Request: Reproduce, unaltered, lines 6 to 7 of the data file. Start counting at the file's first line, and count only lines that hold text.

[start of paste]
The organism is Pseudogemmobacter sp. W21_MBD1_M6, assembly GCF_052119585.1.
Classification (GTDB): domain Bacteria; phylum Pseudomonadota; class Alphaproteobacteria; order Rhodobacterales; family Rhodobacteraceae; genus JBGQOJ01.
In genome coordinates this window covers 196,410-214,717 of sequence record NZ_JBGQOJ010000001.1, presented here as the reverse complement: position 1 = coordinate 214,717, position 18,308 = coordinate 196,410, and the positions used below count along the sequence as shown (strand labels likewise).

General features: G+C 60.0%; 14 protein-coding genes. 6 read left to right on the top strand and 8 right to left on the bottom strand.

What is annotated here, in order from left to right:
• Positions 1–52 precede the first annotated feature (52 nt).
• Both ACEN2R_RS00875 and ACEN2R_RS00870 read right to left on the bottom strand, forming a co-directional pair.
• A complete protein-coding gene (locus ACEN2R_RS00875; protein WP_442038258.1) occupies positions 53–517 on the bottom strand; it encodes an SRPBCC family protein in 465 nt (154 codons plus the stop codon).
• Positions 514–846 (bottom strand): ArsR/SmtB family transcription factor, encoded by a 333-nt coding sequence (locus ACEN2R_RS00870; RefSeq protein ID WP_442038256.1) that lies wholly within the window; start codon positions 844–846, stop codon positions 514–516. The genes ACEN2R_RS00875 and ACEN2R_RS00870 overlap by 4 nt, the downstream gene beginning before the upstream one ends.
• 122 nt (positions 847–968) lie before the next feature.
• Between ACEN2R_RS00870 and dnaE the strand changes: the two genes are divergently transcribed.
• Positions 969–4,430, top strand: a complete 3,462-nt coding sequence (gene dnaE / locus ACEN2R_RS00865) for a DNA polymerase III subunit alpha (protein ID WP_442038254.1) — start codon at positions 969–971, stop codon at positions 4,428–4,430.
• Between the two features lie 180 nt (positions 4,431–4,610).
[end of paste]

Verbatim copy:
• Positions 1–52 precede the first annotated feature (52 nt).
• Both ACEN2R_RS00875 and ACEN2R_RS00870 read right to left on the bottom strand, forming a co-directional pair.